Thursday, May 12, 2016

My Special Needs Kiddo: The Stressful Pregnancy (Part 2)

P's story is being told in a series. This is the second installment in the series. If you missed the first installment of the series, please click here

My pregnancy started out well enough. Like any newly expecting mother, I talked to my new little one, sang to my tummy with my hand draped across where I thought baby was and, later, I put a saucer just above my belly button to watch it dance. I was religious about taking my prenatal vitamins and attending obstetrician appointments.
I remember thinking that I was doing well and that maybe there was some chance I wouldn't have to suffer through morning sickness. Then one morning, as I was getting ready for work and my husband was going through his morning routine in the restroom of our small one-bedroom apartment, I was sent speeding to the parking lot where I got horribly, publicly sick. This was the precursor to what became a month-long battle of intense morning sickness and, thus, dehydration. A word to the wise: Orange juice is a very, very bad idea if you're having morning sickness. I still remember being sent home from Fashion Bug, where I worked, because I was trapped in the ladies room sick. In my attempt to be healthy, I had drunk a huge glass of orange juice and had eaten nothing that morning.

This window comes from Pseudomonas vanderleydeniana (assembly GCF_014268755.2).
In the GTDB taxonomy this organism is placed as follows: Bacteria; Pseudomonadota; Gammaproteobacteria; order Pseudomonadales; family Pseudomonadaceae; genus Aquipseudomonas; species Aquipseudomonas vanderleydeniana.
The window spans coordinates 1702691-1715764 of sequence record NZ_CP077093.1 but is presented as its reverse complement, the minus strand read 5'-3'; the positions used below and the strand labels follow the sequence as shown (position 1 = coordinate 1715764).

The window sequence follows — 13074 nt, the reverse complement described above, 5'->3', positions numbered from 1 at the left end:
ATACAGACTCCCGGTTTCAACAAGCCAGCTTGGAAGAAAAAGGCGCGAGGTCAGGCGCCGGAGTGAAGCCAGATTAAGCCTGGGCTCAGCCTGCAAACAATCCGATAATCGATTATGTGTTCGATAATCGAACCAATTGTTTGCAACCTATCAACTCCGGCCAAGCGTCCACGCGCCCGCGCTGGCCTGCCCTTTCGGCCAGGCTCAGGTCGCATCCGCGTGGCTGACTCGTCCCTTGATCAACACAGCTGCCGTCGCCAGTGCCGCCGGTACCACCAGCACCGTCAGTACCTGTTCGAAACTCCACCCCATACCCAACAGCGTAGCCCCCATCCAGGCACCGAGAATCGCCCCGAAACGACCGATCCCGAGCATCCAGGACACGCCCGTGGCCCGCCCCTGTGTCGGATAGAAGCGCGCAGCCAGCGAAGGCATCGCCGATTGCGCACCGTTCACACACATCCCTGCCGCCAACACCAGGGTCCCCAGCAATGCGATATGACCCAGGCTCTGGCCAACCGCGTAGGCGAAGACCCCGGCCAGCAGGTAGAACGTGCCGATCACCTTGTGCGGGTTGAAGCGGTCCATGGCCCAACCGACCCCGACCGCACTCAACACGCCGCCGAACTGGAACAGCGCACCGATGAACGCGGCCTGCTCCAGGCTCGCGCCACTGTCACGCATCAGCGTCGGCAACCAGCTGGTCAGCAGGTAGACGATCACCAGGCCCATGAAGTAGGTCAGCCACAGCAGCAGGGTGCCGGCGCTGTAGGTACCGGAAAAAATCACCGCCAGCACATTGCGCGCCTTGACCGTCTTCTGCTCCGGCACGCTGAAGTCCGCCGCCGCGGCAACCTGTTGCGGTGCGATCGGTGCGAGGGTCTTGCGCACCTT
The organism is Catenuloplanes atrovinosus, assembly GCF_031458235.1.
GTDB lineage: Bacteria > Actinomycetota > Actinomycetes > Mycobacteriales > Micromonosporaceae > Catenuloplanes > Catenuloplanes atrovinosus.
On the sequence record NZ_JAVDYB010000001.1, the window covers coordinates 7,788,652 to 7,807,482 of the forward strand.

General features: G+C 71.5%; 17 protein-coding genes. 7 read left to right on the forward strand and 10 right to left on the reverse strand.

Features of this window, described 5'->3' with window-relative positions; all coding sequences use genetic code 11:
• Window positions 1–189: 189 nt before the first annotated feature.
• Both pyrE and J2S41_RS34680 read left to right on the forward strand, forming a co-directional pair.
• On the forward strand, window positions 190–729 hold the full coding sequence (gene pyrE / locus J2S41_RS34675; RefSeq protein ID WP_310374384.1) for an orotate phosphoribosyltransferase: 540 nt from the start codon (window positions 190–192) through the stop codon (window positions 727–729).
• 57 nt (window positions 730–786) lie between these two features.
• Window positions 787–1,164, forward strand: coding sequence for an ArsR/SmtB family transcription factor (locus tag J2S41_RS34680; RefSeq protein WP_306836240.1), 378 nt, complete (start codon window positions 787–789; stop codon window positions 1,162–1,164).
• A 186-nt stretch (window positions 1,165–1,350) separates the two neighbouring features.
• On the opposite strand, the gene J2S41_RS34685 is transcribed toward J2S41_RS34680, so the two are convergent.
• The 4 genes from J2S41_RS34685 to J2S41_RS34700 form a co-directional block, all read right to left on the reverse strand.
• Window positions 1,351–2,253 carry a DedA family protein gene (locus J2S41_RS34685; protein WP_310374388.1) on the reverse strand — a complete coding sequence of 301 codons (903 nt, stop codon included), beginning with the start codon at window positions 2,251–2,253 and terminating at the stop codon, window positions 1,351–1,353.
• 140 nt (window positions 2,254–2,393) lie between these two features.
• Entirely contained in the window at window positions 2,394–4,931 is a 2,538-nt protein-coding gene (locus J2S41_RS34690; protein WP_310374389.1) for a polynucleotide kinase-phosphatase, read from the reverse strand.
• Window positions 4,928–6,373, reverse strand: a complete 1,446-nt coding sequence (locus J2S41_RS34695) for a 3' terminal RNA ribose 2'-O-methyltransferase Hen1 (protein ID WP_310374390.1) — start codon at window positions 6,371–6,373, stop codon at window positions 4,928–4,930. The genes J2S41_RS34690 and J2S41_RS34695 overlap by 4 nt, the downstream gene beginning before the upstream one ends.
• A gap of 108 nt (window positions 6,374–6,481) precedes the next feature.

In the midst of all with which we were coping - being concerned with my pregnancy - my husband's paternal grandfather died, and we were to move from Indiana to Arkansas while I was about five months preggers. The move went well, but the transition was hell. I had lost my mucus plug and ended up in the emergency room on the first day in our new town. I was now in a new city in a state I'd never thought I'd live in with no family or friends, no job, and at home every minute of every day with nowhere to go. I had some mild passing depression earlier in my pregnancy, but nothing like this. With every passing day, it grew worse. I wanted to nest and to fawn over baby things, but I was alone—except when my husband was home from work. I lost 15 pounds while I was pregnant; I think, in part, due to stress.

At seven months pregnant, I found myself in the emergency room in such a depression that I was disassociating and speechless. My husband spoke for me, as a mother does for her child at the doctor. I remember hearing the doctor say that my best bet was to go inpatient at a psychiatric facility located forty-five minutes away. He also cautioned against it because, in such a place, it isn't guaranteed that a patient will be given medication that is completely safe for her unborn child. None of the kinds of medications I needed were entirely safe. I made an appointment with the local psychiatrist, whom I had seen previously, and was sent on my way.

A few days passed and I made it to my appointment feeling numb and depressed at the same time. An hour later, I was prescribed Prozac and was told it was my safest option. It was a lovely sentiment, but I found little relief. I'm not convinced that my condition was a biological issue as much as circumstantial. Too much at one time without the support of local family and friends took me into a tailspin. All the while, my soon-to-be-born bouncing baby boy was healthy and developing perfectly. He was actually born a week early at 9 lbs 3 oz on January 13, 2008. It was a Sunday, just six minutes after midnight, by cesarean section. Everything was wonderful and perfect in relation to him. But I was not well, and it would get worse for a time. What felt like a very long time...

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